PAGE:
Storey Moves into MASS MoCA and the E-Age
Judith Rosen -- 1/8/01

he maple trees growing upside down at MASS MoCA--the 13-acre, 27-building museum, performance space and home to a growing number of high-tech companies in North Adams, Mass.--reflect the changes at its newest tenant, 17-year-old Storey Communications. Storey has just completed one of its strongest years yet, according to president and CEO Pam Art. Trade sales in 2000, Storey's first with Workman as its distributor, are expected to increase 34% over 1999, while special markets, including gift sales, will rise 17%. Storey's rights sales are up 47%, primarily because of the new Equestrian Book Club, and international sales are up 29%. Returns are also at an all-time low, between 12% and 14%.

This past fall, the Vermont-based publisher specializing in books on country-living skills transferred its book and custom publishing operations to MASS MoCA, which is nestled in what the Wall Street Journal refers to as "Silicon village." When the renovations are completed on the second floor of Storey's 18,000-square-foot space, the company will relocate its remaining staff from Pownal, Vt.

For the first time since Storey began in 1983, all 92 staffers will work at the same site. "It's been a longtime dream of ours to have a unified facility," said Martha Storey, cofounder with her husband, John Storey, of the company. "There's a very vibrant community at MASS MoCA. It's an exciting place to come to work."

Art characterizes Storey's consolidation in Massachusetts as "a big mental move but a short distance move. We're still independent and privately owned. We're taking advantage of a more creative environment. I think we're positioned for the future without giving up too much of our roots."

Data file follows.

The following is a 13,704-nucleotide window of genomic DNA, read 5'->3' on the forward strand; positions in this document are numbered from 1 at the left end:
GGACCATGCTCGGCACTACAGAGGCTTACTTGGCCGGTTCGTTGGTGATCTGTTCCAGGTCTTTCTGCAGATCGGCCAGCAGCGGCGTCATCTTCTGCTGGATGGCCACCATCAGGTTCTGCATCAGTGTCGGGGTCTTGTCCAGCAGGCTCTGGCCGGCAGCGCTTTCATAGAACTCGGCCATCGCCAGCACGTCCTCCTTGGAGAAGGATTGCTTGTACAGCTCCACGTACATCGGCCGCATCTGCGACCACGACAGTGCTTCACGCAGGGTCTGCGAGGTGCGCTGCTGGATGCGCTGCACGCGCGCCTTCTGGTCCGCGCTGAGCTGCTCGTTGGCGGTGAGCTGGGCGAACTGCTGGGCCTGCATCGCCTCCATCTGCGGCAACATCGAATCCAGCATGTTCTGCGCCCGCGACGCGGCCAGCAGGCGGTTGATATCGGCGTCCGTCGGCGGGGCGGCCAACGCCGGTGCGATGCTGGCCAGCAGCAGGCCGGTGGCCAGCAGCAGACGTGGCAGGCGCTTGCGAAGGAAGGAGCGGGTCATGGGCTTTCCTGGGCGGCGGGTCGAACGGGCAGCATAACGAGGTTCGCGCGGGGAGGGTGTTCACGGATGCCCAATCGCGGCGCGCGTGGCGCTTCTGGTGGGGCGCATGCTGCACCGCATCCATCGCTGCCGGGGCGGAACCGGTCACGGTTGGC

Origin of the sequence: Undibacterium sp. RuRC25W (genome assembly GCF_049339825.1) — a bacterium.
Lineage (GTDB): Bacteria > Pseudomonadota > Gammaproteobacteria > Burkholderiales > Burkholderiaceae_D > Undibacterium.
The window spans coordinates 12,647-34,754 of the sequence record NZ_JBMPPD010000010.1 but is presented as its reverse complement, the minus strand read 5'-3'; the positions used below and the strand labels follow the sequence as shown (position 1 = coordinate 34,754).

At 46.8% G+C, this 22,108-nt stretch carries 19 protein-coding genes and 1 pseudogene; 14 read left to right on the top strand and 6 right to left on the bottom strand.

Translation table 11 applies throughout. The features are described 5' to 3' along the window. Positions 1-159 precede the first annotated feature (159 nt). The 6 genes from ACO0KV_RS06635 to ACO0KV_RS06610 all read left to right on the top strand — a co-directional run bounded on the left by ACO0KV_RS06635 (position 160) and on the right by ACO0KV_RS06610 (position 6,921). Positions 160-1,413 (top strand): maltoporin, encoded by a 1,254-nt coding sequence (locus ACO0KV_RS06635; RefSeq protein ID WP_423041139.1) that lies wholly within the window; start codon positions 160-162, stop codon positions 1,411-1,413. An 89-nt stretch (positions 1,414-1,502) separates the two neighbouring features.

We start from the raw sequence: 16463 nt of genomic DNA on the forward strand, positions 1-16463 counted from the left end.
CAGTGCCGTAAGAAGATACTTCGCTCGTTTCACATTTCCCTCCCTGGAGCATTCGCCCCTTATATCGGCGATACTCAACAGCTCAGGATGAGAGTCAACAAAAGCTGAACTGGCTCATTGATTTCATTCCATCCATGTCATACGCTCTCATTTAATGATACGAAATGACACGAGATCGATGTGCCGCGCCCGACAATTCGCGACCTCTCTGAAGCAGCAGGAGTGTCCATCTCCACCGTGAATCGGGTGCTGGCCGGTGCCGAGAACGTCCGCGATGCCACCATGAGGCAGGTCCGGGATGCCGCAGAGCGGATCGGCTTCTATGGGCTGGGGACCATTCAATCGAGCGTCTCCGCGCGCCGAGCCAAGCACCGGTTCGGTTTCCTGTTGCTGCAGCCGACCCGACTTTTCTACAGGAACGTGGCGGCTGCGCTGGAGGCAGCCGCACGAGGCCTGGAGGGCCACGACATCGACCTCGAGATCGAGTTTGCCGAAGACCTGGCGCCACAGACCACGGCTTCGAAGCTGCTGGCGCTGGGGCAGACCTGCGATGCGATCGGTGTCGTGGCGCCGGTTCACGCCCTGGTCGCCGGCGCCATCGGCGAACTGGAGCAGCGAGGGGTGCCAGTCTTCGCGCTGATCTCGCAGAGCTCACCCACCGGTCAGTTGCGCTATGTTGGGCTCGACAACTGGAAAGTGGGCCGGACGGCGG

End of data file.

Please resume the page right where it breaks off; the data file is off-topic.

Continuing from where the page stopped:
Storey, which is a book packager and Web content provider as well as a publisher, will benefit from close contact with cutting-edge companies at MASS MoCA, including close to a dozen dot-coms. But even before the move, Storey began dipping its t into electronic publishing. For Art, a key question is, "How do we make [our] evergreen content available and bring it into this new era?"

Storey has already converted its 200 32-page Country Wisdom Bulletins on gardening, crafts and animal care into downloadable files, which will soon be available at its Web site. As John Storey quipped, "When we developed these, it used to take four to six weeks for delivery--now it's four to five minutes."

In addition, Storey has licensed several dozen books to other Web sites and converted all 35,000 images in its library to electronic format. "We've made a major commitment to digital photography," noted Art, "and we have a full-time digital photographer on staff." To date, Storey has outsourced conversion of 65 of its 365 backlist titles into electronic format. However, the company is looking into software that, said Art, "will make that process seamless with the whole book development process" that begins the moment a manuscript is submitted.

Storey's print publishing program is in transition in other ways. Plans for 2001 call for a 25% cut in its list, from 52 new books in 2000 to 38 in 2001. "We decided we would do fewer books and take each farther," said Art. "We're doing a lot more color and books that will appeal to a broader audience."

At the same time, Storey is expanding the areas that it publishes in. "We have a new associate publisher and marketing director, Janet Harris, who's been with Workman for the last 15 years," explained Art, who plans to use Harris's expertise to turn up the heat on cookbooks. The first general cookbook off the press is Martha Storey's 500 Treasured Country Recipes, which was published in early October and has 55,000 copies in print. In March, Storey will publish its first humor title, which will feature Hallmark's popular blue-haired character, Maxine.